Labour’s ‘Ruskin tradition’
On 18 October 1976, Labour prime minister James Callaghan spoke at a foundation stone laying ceremony for an extension of Ruskin College, Oxford. Callaghan paid tribute to the role of Ruskin in providing a ‘second chance’ for adult learners who had, for one reason or another, failed to realise their true potential in education. Callaghan could see the positive effect of this at first-hand: even his cabinet included a Ruskin graduate, secretary of state for industry, Eric Varley. As Andrew Adonis put it when he reviewed the speech in The Guardian 30 years later, it ‘lit a flare that has illuminated education reform ever since.’ Callaghan’s concern was about driving up national standards in schools: ‘To the critics I would say that we must carry the teaching profession with us. They have the expertise and the professional approach. To the teachers I would say that you must satisfy the parents and industry that what you are doing meets their requirements and the needs of our children.’
The chief inspector of Ofsted, Sir Michael Wilshaw, has recently caused a great deal of controversy with a debate about ‘no notice’ inspections of state schools. Ofsted has also abolished the ‘satisfactory’ category and replaced it with a ‘requires improvement’ label. These issues really do matter, but they are in reality a debate not about whether we should focus on improving standards, but how best we do so. That is not to say that there are not legitimate concerns about Ofsted. As shadow education secretary Stephen Twigg has said: ‘I want an Ofsted that is challenging of schools but is also fair and consistent in its approach.’ However, the aim of a relentless focus on educational improvement is one we now almost take for granted.
Yet, remarkably, it was not always a focus of political debate in postwar Britain. Clement Attlee’s 1945-51 government implemented the Butler Education Act of 1944, but, in doing so, Attlee himself felt that education as an issue had been elevated above the field of party politics. This is not to say, however, that Labour governments did not radically reform education. In the 1960s, Labour education and science secretary Michael Stewart’s famous Circular 10/65, enthusiastically implemented by his successor Tony Crosland, began the transition from grammars and secondary moderns to comprehensives. Harold Wilson’s government’s creation of the Open University in 1968 was a landmark. But the point is that there was little debate about driving up educational standards in state schools until the issue was placed centre-stage by Callaghan.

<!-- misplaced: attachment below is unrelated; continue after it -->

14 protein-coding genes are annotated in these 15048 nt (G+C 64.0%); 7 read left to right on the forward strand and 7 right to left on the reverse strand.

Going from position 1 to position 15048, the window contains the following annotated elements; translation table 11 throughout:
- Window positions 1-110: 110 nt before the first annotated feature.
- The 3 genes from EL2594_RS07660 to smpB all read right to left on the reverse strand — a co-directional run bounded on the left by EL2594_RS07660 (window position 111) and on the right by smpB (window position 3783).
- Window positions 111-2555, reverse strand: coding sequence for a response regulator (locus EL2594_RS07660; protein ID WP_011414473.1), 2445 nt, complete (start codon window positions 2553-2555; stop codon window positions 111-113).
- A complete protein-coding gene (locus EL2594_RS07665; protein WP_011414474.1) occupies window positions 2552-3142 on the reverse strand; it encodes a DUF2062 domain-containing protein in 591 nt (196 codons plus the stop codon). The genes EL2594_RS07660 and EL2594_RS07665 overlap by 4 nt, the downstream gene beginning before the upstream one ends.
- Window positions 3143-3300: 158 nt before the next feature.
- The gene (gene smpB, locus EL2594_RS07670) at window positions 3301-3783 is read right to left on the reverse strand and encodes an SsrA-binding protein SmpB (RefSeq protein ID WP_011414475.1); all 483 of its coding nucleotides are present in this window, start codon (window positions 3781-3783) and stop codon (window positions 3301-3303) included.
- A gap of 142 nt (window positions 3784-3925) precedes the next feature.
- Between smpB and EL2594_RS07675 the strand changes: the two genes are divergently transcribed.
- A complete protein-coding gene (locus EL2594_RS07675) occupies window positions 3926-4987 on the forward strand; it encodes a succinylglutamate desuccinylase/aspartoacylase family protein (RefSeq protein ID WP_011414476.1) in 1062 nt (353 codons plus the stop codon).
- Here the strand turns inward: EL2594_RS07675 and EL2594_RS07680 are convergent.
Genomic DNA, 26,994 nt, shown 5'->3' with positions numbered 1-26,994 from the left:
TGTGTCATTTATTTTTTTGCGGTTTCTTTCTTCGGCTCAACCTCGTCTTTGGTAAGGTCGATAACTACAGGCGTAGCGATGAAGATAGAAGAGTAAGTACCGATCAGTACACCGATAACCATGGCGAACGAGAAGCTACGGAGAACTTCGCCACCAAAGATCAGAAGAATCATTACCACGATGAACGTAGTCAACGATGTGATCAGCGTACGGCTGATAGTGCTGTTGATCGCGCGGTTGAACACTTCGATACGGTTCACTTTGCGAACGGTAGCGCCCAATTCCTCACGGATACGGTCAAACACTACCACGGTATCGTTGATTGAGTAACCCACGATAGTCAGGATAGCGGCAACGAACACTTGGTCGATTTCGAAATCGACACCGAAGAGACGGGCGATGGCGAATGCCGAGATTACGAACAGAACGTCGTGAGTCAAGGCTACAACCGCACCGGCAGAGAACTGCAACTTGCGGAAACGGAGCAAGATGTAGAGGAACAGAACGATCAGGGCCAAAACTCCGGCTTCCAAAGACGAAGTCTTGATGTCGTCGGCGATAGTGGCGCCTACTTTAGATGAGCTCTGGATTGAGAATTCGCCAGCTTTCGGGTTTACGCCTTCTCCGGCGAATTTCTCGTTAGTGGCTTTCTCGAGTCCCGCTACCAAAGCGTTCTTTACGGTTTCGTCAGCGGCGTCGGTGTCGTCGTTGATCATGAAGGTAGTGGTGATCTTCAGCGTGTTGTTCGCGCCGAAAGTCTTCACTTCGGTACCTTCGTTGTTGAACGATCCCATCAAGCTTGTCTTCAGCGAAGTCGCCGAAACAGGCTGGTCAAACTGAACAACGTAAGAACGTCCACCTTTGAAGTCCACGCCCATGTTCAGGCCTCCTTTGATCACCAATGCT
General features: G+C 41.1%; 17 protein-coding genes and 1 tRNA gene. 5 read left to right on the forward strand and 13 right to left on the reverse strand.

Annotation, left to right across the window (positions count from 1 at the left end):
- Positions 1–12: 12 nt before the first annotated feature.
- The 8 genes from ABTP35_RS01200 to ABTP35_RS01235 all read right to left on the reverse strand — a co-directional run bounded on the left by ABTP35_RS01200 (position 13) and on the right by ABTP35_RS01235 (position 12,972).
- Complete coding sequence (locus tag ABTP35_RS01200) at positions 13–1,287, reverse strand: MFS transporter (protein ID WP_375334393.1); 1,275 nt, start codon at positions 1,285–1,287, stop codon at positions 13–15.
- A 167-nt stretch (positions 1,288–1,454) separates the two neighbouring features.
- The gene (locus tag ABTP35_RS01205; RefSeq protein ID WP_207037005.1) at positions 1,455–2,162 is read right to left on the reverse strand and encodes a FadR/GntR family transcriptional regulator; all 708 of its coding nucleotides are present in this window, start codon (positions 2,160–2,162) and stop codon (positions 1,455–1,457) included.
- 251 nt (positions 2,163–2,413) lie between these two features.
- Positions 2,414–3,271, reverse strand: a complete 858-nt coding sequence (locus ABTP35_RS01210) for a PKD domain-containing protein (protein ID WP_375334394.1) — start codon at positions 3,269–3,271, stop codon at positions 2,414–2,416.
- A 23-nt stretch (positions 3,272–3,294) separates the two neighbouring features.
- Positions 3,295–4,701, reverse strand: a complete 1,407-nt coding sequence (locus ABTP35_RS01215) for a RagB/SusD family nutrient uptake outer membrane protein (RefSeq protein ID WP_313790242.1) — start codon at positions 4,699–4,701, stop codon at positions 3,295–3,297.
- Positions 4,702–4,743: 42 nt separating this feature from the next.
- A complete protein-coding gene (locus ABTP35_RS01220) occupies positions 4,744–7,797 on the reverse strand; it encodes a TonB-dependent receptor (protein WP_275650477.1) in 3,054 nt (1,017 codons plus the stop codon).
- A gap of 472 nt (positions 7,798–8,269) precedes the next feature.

Callaghan knew that he was breaking new ground: ‘I must thank all those who have inundated me with advice: some helpful and others telling me less politely to keep off the grass, to watch my language and that they will be examining my speech with the care usually given by Hong Kong watchers to the China scene. It is almost as though some people would wish that the subject matter and purpose of education should not have public attention focused on it: nor that profane hands should be allowed to touch it.’ But he was firm in his resolve to speak on the issue: ‘These are proper subjects for discussion and debate. And it should be a rational debate based on the facts.’ Callaghan’s words on central purposes of education have stood the test of time: ‘The goals of our education, from nursery school through to adult education, are clear enough. They are to equip children to the best of their ability for a lively, constructive, place in society, and also to fit them to do a job of work. Not one or the other but both.’ As he pithily encapsulated it: ‘There is no virtue in producing socially well-adjusted members of society who are unemployed because they do not have the skills. Nor at the other extreme must they be technically efficient robots.’
The Blair-Brown governments strongly embraced the ‘Ruskin tradition’ with major investment and reform to drive up standards from an early age, with sure start and literacy-numeracy strategies as significant achievements. In the secondary sector, there was firm action on failing schools with specialist schools and academies. Speaking at the NAHT annual conference last month, shadow education secretary Stephen Twigg confirmed the promise that ‘a future Labour government would establish an Office for Educational Improvement, an education equivalent of the OBR, to act as an independent clearing house for research, a champion for improving the international standing of England’s education system and a body for sharing best practice within the school system.’ He is entirely right to focus on this issue. At its core is a desire to ensure that every child is given every chance to reach his or her potential, regardless of background. Perhaps, too, we should also give credit to the prime minister who, having left school and found a job at 17, had the vision to make the issue a real political priority.
Andrew Adonis, Clement Attlee, Gordon Brown, Guardian, James Callaghan, Labour, Labour history, Ofsted, Stephen Twigg, Sure Start, Tony Blair